The question that often arises for me is, “Why pay attention to our breath?” Why do we spend time focusing our awareness on different breathing exercises and patterns? Our breath is a physical manifestation of our life force. Breathwork is when we invest energy into controlling this life force in an effort to stay present— both in our own bodies and in time and space.
Focusing on the breath is a common focus in a yoga practice. It is often called Pranayama and is the act of consciously controlling your breath. Consciously being aware of your breath gives your monkey mind something to concentrate on. Rather than a grocery list, work worries or other nagging thoughts you focus on the in and out. Returning to the simplicity of filling our bodies with fresh oxygen and releasing that which does not serve us can be meditative and soothing.
Breathwork Versus Breathing
I would argue breath isn’t ‘work’ – it is a steady pulse that beats continuously without any additional effort. The work consists of tuning into your breath and using it as a tool, in addition to the benefits of what already exists. Our parasympathetic nervous system is what allows us to breathe without placing any intentional effort. It is the same system that causes our heart to continue beating without our conscious effort.
Our bodies are our own best protector against environmental stress. When your body experiences a trigger that causes a “fight-or-flight” response, or stress, it releases cortisol and adrenaline which causes your breathing to speed up and increases your pulse and blood pressure. Returning to your deep breathing practices you learn in your yoga practice can help reverse this response and relax your body. This is why many people who experience symptoms and effects of PTSD, trauma, depression, and anxiety find yoga to be so deeply beneficial.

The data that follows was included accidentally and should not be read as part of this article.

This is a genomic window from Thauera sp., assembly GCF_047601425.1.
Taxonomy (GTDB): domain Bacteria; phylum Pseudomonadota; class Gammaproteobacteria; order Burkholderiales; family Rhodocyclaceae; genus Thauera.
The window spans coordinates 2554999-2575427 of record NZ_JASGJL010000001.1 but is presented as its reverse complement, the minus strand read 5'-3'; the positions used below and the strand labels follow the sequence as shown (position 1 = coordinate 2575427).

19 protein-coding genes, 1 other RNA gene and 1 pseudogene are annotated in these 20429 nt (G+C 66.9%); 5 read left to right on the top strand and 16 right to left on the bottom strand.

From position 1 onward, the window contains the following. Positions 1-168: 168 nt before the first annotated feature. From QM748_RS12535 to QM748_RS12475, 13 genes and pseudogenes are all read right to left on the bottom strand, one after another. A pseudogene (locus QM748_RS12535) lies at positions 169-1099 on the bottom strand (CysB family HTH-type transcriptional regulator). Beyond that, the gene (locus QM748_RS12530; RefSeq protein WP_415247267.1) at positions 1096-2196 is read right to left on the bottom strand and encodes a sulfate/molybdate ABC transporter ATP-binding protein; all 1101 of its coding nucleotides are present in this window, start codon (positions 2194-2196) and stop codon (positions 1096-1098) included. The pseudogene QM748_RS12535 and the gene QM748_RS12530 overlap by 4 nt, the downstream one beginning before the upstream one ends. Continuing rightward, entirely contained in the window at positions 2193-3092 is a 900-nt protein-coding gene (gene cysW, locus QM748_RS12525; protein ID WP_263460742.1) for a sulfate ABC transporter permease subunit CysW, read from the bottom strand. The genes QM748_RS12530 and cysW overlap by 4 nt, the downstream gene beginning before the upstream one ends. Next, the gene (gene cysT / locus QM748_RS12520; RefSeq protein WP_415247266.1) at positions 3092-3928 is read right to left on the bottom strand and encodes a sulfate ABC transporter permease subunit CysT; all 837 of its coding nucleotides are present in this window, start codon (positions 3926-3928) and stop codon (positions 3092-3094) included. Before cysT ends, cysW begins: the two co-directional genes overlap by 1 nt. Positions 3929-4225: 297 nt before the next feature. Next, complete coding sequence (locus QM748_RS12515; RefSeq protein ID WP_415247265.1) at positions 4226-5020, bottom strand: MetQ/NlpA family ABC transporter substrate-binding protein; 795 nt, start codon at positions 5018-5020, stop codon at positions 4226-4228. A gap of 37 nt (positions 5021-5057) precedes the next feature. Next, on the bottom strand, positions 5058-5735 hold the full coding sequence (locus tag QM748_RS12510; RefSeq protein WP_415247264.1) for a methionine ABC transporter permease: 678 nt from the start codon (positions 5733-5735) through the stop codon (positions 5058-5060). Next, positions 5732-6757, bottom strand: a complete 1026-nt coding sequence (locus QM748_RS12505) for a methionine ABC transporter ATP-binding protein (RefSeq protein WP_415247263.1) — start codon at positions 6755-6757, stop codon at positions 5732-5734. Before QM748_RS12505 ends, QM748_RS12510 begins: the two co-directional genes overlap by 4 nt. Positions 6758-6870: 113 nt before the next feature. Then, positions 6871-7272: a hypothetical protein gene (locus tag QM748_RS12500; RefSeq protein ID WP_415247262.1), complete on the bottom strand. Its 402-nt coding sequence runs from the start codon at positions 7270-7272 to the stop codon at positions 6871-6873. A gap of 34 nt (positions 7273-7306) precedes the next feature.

Some forms of breathwork can help to further support our parasympathetic nervous system. The practice of completing a full breath cycle with our chest, belly, back, and mind offer physical benefits that are often immediate. By targeting areas of your body with your breath and breathing deeply you can activate your parasympathetic nervous system. This will naturally cause your heart rate and blood pressure to slow down.
Breath and Movement
Some forms of yoga, such as Hatha yoga, link the breath and movement to create a meditative practice. Such a link can help to relieve mental and physical tension to allow for a deepening and opening practice. Additionally, integrating breath and movement will help you to dive deeper into yoga postures. Particularly those that may be working to open closed off parts of our bodies such as in our shoulders and hips.
King pigeon pose works heavily on creating space in our outer hips, an area where we house emotional trauma and stress. With the help of gravity and awareness, we can slowly release built-up tension. Being comfortable with holding this pose for a long duration of time can be challenging and this is when we turn to our breath for support. Focusing on the cool air coming in through your nose and the heat escaping your mouth. It will release focus from what is happening in your lower body.
Excitingly, there are a number of different exercises and ways we can learn to use the power of our breath to benefit our bodies. If you are interested in learning more consider attending a workshop or yoga class. As always, feel free to contact me with any questions, thoughts, ideas or concerns. Namaste.